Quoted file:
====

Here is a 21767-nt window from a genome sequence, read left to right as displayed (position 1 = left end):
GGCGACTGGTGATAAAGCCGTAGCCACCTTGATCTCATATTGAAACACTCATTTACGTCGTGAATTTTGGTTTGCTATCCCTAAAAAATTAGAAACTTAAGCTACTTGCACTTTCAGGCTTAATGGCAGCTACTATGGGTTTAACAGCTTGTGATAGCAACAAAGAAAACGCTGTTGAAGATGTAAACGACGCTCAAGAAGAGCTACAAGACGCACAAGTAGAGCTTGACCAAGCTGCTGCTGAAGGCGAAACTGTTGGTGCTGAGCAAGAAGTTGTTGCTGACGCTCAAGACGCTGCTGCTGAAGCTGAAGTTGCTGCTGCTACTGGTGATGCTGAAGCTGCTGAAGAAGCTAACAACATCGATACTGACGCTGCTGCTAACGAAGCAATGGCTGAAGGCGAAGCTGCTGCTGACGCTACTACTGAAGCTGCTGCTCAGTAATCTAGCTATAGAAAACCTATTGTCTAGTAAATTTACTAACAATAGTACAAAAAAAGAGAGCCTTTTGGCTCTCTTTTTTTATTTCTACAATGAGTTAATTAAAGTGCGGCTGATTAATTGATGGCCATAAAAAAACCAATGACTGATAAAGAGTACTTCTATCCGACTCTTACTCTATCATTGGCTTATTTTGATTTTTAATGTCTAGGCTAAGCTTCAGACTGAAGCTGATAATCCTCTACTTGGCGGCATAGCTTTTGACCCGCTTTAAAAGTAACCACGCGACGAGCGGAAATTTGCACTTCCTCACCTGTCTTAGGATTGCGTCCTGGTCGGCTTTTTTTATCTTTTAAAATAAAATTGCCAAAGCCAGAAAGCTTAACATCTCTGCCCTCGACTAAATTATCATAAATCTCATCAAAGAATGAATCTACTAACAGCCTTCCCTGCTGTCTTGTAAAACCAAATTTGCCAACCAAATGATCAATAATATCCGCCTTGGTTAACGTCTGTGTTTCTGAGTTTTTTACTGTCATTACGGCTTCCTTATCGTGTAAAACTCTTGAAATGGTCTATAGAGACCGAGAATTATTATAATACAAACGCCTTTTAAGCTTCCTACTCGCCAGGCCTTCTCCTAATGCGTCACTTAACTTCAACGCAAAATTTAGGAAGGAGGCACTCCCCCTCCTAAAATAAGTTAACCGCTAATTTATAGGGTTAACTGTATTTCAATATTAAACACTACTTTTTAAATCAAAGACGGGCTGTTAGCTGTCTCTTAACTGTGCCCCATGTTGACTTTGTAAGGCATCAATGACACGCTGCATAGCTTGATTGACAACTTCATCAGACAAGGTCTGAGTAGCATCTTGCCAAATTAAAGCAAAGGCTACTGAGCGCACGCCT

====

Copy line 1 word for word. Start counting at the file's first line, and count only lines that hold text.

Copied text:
Here is a 21767-nt window from a genome sequence, read left to right as displayed (position 1 = left end):